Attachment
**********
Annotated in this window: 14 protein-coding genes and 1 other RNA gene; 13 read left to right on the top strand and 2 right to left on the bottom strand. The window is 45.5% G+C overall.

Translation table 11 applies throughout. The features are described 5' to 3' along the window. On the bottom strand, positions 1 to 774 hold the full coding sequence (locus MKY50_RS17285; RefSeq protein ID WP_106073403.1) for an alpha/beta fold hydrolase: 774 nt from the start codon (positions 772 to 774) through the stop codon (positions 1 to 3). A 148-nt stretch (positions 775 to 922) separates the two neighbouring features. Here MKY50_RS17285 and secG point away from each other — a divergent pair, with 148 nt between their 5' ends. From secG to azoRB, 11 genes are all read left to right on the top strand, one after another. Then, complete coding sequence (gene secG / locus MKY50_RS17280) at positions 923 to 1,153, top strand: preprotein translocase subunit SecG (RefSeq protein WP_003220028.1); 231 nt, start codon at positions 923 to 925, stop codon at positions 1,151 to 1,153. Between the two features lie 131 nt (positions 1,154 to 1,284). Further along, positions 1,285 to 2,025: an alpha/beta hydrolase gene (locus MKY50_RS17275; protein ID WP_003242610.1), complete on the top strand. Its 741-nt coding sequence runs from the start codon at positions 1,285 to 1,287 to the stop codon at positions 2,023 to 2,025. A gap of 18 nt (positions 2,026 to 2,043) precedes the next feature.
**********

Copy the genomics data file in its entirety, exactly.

Annotated in this window: 14 protein-coding genes and 1 other RNA gene; 13 read left to right on the top strand and 2 right to left on the bottom strand. The window is 45.5% G+C overall.

Translation table 11 applies throughout. The features are described 5' to 3' along the window. On the bottom strand, positions 1 to 774 hold the full coding sequence (locus MKY50_RS17285; RefSeq protein ID WP_106073403.1) for an alpha/beta fold hydrolase: 774 nt from the start codon (positions 772 to 774) through the stop codon (positions 1 to 3). A 148-nt stretch (positions 775 to 922) separates the two neighbouring features. Here MKY50_RS17285 and secG point away from each other — a divergent pair, with 148 nt between their 5' ends. From secG to azoRB, 11 genes are all read left to right on the top strand, one after another. Then, complete coding sequence (gene secG / locus MKY50_RS17280) at positions 923 to 1,153, top strand: preprotein translocase subunit SecG (RefSeq protein WP_003220028.1); 231 nt, start codon at positions 923 to 925, stop codon at positions 1,151 to 1,153. Between the two features lie 131 nt (positions 1,154 to 1,284). Further along, positions 1,285 to 2,025: an alpha/beta hydrolase gene (locus MKY50_RS17275; protein ID WP_003242610.1), complete on the top strand. Its 741-nt coding sequence runs from the start codon at positions 1,285 to 1,287 to the stop codon at positions 2,023 to 2,025. A gap of 18 nt (positions 2,026 to 2,043) precedes the next feature.